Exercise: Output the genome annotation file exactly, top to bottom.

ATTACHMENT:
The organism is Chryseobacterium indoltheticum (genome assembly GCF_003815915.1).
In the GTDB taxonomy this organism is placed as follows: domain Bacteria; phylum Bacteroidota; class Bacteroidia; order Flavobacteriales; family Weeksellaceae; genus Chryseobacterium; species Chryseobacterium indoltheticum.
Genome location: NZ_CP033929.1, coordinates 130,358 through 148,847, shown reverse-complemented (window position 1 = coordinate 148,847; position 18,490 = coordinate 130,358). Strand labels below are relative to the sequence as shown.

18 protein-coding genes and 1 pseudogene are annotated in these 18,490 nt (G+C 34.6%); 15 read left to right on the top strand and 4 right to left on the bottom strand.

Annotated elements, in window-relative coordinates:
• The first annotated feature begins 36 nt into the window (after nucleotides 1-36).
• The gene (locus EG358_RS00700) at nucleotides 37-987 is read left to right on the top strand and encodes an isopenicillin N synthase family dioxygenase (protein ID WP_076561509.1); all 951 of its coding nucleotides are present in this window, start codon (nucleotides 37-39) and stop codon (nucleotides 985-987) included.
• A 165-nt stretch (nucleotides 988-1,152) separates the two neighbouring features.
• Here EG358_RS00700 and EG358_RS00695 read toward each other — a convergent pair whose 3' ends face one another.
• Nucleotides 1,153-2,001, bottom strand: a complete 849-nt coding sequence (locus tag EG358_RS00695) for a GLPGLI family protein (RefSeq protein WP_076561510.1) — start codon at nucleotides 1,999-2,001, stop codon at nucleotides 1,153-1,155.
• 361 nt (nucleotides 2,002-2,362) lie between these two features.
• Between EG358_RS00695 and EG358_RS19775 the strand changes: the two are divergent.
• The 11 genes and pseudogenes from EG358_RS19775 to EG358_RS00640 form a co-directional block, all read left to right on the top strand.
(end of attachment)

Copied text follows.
The organism is Chryseobacterium indoltheticum (genome assembly GCF_003815915.1).
In the GTDB taxonomy this organism is placed as follows: domain Bacteria; phylum Bacteroidota; class Bacteroidia; order Flavobacteriales; family Weeksellaceae; genus Chryseobacterium; species Chryseobacterium indoltheticum.
Genome location: NZ_CP033929.1, coordinates 130,358 through 148,847, shown reverse-complemented (window position 1 = coordinate 148,847; position 18,490 = coordinate 130,358). Strand labels below are relative to the sequence as shown.

18 protein-coding genes and 1 pseudogene are annotated in these 18,490 nt (G+C 34.6%); 15 read left to right on the top strand and 4 right to left on the bottom strand.

Annotated elements, in window-relative coordinates:
• The first annotated feature begins 36 nt into the window (after nucleotides 1-36).
• The gene (locus EG358_RS00700) at nucleotides 37-987 is read left to right on the top strand and encodes an isopenicillin N synthase family dioxygenase (protein ID WP_076561509.1); all 951 of its coding nucleotides are present in this window, start codon (nucleotides 37-39) and stop codon (nucleotides 985-987) included.
• A 165-nt stretch (nucleotides 988-1,152) separates the two neighbouring features.
• Here EG358_RS00700 and EG358_RS00695 read toward each other — a convergent pair whose 3' ends face one another.
• Nucleotides 1,153-2,001, bottom strand: a complete 849-nt coding sequence (locus tag EG358_RS00695) for a GLPGLI family protein (RefSeq protein WP_076561510.1) — start codon at nucleotides 1,999-2,001, stop codon at nucleotides 1,153-1,155.
• 361 nt (nucleotides 2,002-2,362) lie between these two features.
• Between EG358_RS00695 and EG358_RS19775 the strand changes: the two are divergent.
• The 11 genes and pseudogenes from EG358_RS19775 to EG358_RS00640 form a co-directional block, all read left to right on the top strand.